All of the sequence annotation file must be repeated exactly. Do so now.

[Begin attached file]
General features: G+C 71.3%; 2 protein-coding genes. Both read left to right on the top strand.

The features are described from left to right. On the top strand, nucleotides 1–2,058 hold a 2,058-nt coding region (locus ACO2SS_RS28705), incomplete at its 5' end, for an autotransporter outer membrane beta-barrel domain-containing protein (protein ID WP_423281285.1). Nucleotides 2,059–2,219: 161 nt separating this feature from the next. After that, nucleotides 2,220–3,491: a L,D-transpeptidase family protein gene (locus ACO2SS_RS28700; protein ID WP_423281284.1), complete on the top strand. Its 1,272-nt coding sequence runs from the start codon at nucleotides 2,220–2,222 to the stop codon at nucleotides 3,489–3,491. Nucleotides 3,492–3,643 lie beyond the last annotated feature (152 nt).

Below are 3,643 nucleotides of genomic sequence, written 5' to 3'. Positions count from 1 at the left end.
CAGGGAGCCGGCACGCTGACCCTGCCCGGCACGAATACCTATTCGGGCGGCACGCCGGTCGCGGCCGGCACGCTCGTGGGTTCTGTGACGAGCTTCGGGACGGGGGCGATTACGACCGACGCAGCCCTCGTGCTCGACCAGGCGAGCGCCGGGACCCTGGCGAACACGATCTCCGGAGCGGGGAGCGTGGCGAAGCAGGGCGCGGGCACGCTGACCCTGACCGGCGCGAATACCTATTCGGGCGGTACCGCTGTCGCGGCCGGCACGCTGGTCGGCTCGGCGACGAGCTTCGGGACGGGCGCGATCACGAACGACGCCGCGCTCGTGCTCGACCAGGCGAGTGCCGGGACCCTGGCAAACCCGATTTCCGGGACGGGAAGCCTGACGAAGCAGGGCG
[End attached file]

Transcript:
General features: G+C 71.3%; 2 protein-coding genes. Both read left to right on the top strand.

The features are described from left to right. On the top strand, nucleotides 1–2,058 hold a 2,058-nt coding region (locus ACO2SS_RS28705), incomplete at its 5' end, for an autotransporter outer membrane beta-barrel domain-containing protein (protein ID WP_423281285.1). Nucleotides 2,059–2,219: 161 nt separating this feature from the next. After that, nucleotides 2,220–3,491: a L,D-transpeptidase family protein gene (locus ACO2SS_RS28700; protein ID WP_423281284.1), complete on the top strand. Its 1,272-nt coding sequence runs from the start codon at nucleotides 2,220–2,222 to the stop codon at nucleotides 3,489–3,491. Nucleotides 3,492–3,643 lie beyond the last annotated feature (152 nt).

Below are 3,643 nucleotides of genomic sequence, written 5' to 3'. Positions count from 1 at the left end.
CAGGGAGCCGGCACGCTGACCCTGCCCGGCACGAATACCTATTCGGGCGGCACGCCGGTCGCGGCCGGCACGCTCGTGGGTTCTGTGACGAGCTTCGGGACGGGGGCGATTACGACCGACGCAGCCCTCGTGCTCGACCAGGCGAGCGCCGGGACCCTGGCGAACACGATCTCCGGAGCGGGGAGCGTGGCGAAGCAGGGCGCGGGCACGCTGACCCTGACCGGCGCGAATACCTATTCGGGCGGTACCGCTGTCGCGGCCGGCACGCTGGTCGGCTCGGCGACGAGCTTCGGGACGGGCGCGATCACGAACGACGCCGCGCTCGTGCTCGACCAGGCGAGTGCCGGGACCCTGGCAAACCCGATTTCCGGGACGGGAAGCCTGACGAAGCAGGGCG